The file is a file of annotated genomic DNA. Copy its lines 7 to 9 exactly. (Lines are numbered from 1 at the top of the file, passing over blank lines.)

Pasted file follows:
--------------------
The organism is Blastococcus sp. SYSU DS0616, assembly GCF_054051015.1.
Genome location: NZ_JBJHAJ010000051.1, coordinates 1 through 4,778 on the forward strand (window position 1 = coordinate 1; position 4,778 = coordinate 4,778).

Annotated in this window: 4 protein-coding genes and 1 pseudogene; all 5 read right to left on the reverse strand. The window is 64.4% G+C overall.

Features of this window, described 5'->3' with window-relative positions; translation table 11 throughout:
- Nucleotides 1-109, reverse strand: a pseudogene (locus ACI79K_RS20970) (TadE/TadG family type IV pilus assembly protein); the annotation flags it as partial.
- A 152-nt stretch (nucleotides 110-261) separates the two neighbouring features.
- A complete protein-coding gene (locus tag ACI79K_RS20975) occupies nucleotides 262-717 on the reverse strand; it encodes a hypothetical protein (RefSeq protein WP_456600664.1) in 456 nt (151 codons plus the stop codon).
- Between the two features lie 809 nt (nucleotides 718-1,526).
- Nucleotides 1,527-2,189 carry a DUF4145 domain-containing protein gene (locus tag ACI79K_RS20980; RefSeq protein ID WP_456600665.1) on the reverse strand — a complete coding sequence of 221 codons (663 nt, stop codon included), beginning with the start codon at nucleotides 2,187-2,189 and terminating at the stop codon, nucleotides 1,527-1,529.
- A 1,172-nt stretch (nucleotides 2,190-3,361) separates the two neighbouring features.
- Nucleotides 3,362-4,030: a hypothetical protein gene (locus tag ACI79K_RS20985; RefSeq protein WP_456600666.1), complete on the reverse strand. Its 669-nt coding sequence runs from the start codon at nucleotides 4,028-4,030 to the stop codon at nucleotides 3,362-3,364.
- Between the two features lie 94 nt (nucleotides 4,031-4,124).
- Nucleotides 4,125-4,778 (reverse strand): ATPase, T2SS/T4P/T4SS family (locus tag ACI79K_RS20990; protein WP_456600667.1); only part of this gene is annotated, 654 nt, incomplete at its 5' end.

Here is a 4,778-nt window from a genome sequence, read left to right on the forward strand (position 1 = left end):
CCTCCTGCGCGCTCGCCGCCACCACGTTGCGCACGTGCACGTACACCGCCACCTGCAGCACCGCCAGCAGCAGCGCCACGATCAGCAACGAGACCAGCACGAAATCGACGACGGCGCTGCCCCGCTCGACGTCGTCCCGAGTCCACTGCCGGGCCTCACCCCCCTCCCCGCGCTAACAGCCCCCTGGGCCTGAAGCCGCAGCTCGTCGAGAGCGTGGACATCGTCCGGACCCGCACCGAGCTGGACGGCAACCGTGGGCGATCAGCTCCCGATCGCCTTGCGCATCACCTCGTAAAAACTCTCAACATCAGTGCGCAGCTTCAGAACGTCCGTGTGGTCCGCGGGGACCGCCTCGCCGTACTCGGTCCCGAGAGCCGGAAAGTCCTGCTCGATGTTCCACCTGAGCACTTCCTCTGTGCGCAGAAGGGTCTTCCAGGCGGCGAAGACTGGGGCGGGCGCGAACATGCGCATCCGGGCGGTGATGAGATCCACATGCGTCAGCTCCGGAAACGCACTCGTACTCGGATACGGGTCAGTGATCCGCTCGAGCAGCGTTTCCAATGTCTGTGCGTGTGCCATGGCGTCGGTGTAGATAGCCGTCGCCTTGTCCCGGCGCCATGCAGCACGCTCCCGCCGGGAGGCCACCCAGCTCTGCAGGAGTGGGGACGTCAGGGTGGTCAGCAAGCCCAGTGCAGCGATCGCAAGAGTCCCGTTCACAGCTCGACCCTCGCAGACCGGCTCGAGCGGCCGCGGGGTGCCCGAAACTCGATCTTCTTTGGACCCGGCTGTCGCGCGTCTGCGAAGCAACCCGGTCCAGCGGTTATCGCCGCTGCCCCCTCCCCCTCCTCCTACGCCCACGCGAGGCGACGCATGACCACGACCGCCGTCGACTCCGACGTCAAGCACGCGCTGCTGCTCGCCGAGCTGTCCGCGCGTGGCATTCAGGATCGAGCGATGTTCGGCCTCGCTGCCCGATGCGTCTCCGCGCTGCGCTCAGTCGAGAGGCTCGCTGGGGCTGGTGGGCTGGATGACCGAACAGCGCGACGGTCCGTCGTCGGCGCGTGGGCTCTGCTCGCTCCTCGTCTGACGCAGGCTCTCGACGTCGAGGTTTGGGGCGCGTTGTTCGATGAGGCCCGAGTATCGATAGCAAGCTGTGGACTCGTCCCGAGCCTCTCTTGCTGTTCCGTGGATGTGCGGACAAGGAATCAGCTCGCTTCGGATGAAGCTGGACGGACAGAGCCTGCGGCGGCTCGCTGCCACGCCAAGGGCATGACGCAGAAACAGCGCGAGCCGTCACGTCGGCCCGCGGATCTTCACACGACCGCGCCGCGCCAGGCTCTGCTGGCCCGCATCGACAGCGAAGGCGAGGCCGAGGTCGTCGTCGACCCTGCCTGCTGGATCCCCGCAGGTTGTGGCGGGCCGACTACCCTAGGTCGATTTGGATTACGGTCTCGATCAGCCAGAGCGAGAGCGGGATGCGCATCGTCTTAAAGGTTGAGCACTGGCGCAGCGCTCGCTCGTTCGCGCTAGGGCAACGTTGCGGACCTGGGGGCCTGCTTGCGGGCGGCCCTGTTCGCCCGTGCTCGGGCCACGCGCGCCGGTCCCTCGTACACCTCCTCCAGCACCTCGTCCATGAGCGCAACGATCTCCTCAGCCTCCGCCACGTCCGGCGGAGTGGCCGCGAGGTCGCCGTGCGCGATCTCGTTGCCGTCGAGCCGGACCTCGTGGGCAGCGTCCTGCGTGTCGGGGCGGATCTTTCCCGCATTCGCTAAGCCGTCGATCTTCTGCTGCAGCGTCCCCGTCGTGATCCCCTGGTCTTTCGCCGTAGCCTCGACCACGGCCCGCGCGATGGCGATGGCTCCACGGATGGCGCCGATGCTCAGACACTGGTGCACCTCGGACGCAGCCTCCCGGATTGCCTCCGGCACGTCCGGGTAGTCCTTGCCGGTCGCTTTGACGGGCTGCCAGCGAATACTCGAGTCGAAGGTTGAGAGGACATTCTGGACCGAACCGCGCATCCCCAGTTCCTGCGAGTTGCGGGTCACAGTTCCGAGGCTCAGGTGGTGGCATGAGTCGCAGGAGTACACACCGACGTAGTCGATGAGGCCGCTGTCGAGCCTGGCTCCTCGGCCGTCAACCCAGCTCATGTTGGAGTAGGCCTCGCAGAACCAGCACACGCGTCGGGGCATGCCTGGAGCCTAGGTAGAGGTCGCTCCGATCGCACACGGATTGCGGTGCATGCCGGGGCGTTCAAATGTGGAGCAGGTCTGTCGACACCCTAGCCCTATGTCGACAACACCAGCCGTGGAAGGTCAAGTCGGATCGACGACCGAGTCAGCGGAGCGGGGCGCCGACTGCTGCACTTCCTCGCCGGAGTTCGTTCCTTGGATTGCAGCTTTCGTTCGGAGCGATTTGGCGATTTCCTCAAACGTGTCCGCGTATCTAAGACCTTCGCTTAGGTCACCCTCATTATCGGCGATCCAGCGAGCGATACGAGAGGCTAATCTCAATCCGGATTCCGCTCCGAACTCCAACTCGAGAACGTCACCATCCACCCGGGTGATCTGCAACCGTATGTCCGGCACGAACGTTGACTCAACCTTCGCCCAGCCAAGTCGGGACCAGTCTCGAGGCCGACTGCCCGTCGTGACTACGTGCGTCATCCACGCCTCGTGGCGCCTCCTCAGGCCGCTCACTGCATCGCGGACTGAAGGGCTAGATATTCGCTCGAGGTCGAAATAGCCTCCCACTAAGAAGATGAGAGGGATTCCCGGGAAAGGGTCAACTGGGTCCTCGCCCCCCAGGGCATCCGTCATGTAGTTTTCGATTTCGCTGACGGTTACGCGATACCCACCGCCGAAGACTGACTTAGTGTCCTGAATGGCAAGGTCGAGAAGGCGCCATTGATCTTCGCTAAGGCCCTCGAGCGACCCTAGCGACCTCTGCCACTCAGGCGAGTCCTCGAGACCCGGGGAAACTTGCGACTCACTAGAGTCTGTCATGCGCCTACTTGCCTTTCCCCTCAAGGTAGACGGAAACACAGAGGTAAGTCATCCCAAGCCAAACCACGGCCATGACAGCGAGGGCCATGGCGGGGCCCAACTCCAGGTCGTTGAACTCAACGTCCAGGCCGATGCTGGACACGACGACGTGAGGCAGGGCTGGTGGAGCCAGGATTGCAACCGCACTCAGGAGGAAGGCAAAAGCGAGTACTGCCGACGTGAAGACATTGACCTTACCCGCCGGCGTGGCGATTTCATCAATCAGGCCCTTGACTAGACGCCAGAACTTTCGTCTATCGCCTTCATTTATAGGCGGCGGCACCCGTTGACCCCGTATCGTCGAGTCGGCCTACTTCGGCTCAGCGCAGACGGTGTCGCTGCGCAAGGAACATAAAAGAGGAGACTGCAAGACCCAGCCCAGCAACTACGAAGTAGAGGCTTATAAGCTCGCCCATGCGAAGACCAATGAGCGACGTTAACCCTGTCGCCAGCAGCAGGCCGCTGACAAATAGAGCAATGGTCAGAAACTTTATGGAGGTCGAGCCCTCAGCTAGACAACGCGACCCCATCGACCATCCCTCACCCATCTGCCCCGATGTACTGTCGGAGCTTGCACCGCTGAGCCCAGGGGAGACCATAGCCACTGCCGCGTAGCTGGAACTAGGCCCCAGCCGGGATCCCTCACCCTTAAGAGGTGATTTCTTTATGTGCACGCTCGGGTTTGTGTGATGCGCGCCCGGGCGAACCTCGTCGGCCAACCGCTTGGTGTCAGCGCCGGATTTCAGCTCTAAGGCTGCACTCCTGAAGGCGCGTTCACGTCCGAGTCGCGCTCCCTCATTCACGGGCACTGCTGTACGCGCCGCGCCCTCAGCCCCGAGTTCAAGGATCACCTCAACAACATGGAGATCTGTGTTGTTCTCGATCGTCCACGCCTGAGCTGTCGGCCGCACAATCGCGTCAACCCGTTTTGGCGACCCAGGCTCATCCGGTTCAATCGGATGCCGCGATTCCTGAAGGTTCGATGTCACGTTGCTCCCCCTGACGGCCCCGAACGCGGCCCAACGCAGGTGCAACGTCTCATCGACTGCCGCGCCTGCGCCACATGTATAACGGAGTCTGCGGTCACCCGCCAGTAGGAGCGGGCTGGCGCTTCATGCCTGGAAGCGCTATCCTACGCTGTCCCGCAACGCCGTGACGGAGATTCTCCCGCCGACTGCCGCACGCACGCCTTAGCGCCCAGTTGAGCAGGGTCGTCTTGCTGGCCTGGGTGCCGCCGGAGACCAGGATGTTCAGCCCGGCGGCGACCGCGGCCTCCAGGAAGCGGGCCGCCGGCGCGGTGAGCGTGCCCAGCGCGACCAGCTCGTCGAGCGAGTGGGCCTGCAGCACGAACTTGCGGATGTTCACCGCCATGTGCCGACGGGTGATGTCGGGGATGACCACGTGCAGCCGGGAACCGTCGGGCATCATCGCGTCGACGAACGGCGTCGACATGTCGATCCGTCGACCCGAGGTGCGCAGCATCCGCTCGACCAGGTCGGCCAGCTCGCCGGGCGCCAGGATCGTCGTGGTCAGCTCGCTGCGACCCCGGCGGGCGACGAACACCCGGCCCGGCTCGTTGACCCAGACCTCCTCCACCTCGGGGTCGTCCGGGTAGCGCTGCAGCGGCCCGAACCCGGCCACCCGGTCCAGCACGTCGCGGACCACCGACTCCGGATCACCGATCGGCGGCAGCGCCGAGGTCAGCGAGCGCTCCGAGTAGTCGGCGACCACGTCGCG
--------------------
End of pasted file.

- A complete protein-coding gene (locus tag ACI79K_RS20975) occupies nucleotides 262-717 on the reverse strand; it encodes a hypothetical protein (RefSeq protein WP_456600664.1) in 456 nt (151 codons plus the stop codon).
- Between the two features lie 809 nt (nucleotides 718-1,526).
- Nucleotides 1,527-2,189 carry a DUF4145 domain-containing protein gene (locus tag ACI79K_RS20980; RefSeq protein ID WP_456600665.1) on the reverse strand — a complete coding sequence of 221 codons (663 nt, stop codon included), beginning with the start codon at nucleotides 2,187-2,189 and terminating at the stop codon, nucleotides 1,527-1,529.